My cousin is a grown man now in his early thirties, heaven knows what he thinks of his father, probably don’t even think of him at all. And why should he?

But I wonder, for how long do we make women the sole provider for children especially in a country where welfare support is non existence? This goes of the post I read.

Categories: Africa, Nigeria, Women

Tags: , ,

10 replies

  1. Personally, I feel the responsibility begins in the home, with the parent(s) stating that responsibility for raising one’s kids is a shared duty. This should be reflected in reality, not just words.
    As the African-American film director says “Do the right thing!”.
    I saw this clip of an injured zebra whom it appears is going to make the next meal for the hungry hyenas. One felt gloomy as the possible outcome, but his ‘brethren’ came to the rescue and at least for that instant the injured zebra hobbled on to live for another moment.
    Humans are ‘supposed’ to be a higher form of life, but if fathers can’t face their responsibility, this does call such a claim about humans into question. If zebras (who are not the parents) of the injured one, act responsibly, why can’t humans?
    Here is the clip in question.

    Liked by 1 person

    • Thanks for the clip, jco. Absolutely agree that it is the responsibility of both parents to look after their offspring and true that it all starts from home.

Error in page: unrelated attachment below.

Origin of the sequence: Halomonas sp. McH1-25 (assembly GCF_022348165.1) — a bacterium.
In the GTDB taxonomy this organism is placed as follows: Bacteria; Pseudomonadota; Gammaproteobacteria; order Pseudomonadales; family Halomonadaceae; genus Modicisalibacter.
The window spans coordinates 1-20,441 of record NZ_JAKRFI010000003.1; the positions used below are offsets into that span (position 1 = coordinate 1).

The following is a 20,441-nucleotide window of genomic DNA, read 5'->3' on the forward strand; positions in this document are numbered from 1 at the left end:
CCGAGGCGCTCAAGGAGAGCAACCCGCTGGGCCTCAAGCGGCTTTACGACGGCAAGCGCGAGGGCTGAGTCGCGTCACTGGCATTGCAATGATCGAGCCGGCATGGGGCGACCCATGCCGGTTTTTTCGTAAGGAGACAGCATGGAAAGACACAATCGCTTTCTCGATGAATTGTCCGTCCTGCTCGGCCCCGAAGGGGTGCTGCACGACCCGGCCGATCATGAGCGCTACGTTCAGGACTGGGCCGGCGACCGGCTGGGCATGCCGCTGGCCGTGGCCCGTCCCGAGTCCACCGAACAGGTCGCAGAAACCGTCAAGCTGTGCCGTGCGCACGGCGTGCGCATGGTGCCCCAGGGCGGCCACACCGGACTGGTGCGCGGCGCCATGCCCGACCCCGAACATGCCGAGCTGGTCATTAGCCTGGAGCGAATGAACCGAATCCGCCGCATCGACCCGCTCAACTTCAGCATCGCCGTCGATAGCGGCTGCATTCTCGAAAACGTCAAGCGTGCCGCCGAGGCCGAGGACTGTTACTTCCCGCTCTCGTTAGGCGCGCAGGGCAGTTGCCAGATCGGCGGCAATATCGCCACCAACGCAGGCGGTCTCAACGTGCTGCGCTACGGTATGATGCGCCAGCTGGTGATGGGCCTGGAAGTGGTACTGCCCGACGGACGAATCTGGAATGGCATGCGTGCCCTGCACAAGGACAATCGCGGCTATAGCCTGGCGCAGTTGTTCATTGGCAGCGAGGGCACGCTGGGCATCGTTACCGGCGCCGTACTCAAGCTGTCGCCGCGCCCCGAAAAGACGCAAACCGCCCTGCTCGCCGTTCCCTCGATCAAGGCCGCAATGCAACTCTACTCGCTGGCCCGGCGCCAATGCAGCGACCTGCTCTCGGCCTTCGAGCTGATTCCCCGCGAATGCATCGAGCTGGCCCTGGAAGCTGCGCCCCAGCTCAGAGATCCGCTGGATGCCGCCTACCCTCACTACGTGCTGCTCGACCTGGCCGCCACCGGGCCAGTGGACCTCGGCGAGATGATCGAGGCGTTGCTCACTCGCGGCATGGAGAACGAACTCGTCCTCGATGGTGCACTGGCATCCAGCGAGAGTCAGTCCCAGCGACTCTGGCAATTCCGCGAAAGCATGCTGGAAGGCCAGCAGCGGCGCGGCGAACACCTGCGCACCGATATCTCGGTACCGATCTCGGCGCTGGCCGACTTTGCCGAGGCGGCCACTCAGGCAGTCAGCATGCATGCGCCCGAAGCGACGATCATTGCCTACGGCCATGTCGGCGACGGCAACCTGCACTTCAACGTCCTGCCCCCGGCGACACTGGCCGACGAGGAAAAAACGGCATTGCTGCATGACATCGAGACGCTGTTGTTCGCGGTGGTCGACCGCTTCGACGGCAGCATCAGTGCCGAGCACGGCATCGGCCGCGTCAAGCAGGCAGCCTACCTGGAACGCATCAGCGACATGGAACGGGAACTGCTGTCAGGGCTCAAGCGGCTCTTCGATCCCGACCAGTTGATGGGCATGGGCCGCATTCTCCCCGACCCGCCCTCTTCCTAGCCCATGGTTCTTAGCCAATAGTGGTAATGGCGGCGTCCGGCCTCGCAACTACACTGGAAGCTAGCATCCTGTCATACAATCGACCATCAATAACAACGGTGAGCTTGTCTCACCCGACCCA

Also I think a society like Nigeria where there is emphasis on having children in wedlock, should also educate their kids on taking responsibility even if a child happens to be from outside of it.

      I think this will help us more as a nation in the long run. Imagine a man having 4 children from three different relationships, if he has to visit and pay child support, next time he would need no reminder to act responsibly.


      • You’re absolutely right.
        I think ‘duty’ is a keyword that should be emphasized here. Parents are duty-bound to provide for their offspring, not dump them on the streets (like the almajiri boys), or walk away from them ‘expecting’ the mother to single-handedly (do the work of both parents).
        I would use the word ‘honor’ as well, but in England – some people from the Middle East and South Asia have abused that that word by using it as an excuse to ‘murder’ their daughters should they dare disobey the parents by not consenting to be married off.
        ‘No child should be left behind or abandoned’ in this regard, Nigeria has a very long way to go.

        Liked by 1 person

        • Agreed on the emphasis of duty to the parents whatever the age.

          Talking about duty, how can Nigeria ever get to that when we never see ahead of any problem until we are knee deep in it – in the northeast IDP camps during the month of August and September 410 births and 110 marriages were recorded, where do we suppose those kids would end up? Almajiri likely.


          One would have thought having thousands of people so crammed in one place would be the best time to ‘preach’ about duty that accompanied having children and at the same time preach family planning and offer free contraceptives + other birth control methods – not my people.

          Yes, we do have a long way to go.


          • Your points are ‘spot on’.
            Government is a golden opportunity here to instill some good practices.